The reason why the soul not only travels securely when it thus travels in the dark, but makes even greater progress, is this: In general the soul makes greater progress when it least thinks so, yea, most frequently when it imagines that it is losing. Having never before experienced the present novelty which dazzles it, and disturbs its former habits, it considers itself as losing, rather than as gaining ground, when it sees itself lost in a place it once knew, and in which it delighted, traveling by a road it knows not, and in which it has no pleasure.
Asa traveler into strange countries goes by ways strange and untried, relying on information derived from others, and not upon any knowledge of his own—it is clear that he will never reach a new country but by new ways which he knows not, and by abandoning those he knew—so in the same way the soul makes the greater progress when it travels in the dark, not knowing the way.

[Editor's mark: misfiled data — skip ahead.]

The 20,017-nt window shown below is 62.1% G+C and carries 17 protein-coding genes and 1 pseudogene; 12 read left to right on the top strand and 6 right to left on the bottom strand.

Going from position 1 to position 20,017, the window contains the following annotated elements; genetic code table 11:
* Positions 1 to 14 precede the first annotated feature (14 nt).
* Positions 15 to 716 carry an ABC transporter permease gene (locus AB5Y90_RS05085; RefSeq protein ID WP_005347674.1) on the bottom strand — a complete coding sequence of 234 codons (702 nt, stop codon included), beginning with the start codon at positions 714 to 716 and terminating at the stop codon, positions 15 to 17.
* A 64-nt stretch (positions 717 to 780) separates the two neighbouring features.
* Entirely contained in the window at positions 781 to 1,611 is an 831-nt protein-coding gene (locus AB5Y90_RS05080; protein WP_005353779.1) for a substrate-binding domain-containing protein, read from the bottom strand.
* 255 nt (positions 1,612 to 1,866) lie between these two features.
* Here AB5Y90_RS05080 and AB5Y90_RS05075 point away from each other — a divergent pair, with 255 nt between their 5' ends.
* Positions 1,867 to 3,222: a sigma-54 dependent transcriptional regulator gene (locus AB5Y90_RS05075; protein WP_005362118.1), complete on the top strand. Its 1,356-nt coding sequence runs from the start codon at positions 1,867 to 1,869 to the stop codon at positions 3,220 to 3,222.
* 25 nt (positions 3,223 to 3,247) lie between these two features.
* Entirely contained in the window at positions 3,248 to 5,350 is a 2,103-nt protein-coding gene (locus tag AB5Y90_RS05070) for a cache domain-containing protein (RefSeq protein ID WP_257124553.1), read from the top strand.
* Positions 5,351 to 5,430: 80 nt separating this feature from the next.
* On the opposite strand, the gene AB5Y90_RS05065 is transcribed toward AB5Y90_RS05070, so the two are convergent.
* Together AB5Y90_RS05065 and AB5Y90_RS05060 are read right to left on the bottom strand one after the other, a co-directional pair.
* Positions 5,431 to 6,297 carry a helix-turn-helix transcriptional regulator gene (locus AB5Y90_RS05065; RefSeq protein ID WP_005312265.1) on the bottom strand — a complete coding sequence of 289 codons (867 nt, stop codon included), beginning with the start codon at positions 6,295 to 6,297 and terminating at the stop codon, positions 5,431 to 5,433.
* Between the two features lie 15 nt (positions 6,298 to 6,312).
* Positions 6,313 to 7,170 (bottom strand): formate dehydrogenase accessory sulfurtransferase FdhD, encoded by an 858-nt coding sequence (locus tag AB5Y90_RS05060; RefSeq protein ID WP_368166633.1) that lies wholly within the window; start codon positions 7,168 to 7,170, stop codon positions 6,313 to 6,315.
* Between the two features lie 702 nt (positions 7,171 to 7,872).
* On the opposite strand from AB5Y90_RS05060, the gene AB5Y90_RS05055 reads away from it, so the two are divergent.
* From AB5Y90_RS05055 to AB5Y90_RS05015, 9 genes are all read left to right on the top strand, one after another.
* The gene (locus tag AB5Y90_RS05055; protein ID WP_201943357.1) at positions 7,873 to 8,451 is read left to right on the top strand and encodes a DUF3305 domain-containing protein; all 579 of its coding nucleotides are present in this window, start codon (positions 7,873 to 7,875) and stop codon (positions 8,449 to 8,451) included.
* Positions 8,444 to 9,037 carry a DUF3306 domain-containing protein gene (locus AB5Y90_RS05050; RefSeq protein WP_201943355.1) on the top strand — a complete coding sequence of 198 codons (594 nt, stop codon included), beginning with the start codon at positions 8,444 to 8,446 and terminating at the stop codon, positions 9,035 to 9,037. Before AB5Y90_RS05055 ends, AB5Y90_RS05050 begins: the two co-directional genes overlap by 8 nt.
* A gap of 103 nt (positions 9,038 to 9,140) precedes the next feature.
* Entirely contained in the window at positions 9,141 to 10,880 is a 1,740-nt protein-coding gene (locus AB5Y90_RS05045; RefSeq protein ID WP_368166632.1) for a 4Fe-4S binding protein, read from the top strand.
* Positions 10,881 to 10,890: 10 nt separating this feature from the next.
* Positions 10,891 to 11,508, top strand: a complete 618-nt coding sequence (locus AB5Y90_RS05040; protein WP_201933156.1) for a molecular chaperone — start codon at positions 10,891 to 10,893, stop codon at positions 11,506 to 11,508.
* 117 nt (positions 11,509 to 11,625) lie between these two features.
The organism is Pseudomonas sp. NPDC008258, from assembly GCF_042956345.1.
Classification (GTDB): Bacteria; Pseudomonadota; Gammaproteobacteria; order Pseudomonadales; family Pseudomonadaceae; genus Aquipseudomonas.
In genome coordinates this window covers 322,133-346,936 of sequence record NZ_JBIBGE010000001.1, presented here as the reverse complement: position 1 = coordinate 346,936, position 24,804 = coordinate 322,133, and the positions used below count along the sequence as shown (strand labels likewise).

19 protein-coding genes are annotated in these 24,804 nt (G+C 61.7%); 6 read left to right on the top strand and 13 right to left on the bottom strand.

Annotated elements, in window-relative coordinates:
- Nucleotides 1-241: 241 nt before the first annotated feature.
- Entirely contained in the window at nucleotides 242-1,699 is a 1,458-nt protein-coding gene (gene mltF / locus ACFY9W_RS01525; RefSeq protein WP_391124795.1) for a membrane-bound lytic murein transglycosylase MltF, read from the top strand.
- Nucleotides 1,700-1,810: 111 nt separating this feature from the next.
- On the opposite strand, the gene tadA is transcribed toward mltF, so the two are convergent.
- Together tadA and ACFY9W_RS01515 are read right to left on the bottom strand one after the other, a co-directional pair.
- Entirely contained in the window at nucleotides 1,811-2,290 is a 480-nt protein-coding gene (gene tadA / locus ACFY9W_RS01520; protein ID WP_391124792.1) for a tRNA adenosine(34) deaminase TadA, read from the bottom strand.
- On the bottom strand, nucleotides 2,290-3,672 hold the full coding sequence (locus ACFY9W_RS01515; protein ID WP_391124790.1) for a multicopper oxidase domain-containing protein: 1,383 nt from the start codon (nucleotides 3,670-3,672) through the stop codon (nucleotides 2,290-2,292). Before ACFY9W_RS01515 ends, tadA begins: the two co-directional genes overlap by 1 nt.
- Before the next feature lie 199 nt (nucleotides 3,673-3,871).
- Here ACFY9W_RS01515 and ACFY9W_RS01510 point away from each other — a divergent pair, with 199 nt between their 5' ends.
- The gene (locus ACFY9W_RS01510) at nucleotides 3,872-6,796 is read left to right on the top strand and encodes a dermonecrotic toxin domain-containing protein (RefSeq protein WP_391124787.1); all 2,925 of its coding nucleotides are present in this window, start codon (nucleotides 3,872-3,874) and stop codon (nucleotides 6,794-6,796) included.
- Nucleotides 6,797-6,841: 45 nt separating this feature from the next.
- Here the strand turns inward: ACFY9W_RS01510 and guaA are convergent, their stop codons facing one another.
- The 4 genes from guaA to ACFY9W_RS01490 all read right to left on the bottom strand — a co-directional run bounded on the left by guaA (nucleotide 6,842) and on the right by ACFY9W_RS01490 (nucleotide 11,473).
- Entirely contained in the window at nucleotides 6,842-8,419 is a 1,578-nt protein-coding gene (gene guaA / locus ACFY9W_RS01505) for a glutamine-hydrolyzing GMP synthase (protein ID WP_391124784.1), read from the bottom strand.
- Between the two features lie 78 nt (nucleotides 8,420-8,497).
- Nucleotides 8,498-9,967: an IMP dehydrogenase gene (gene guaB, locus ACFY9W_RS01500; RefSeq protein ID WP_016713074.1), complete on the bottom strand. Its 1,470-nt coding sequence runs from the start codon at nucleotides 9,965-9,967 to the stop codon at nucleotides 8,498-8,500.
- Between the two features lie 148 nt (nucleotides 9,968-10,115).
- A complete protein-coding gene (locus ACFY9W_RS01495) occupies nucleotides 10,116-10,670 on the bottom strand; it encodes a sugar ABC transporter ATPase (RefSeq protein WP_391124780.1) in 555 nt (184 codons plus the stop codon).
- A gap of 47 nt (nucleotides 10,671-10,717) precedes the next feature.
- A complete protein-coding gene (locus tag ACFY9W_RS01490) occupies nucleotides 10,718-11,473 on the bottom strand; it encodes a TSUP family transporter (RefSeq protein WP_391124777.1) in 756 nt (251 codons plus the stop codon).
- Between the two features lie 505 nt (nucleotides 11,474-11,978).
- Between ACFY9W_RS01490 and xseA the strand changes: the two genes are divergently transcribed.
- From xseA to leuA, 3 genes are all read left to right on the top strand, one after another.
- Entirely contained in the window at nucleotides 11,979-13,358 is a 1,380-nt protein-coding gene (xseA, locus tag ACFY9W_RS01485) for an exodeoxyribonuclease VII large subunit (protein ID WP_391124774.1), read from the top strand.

Butinasmuch as God Himself is here the guide of the soul in its blindness, the soul may well exult and say, “In darkness and in safety,” now that it has come to a knowledge of its state. -St John of the Cross, Dark Night of the Soul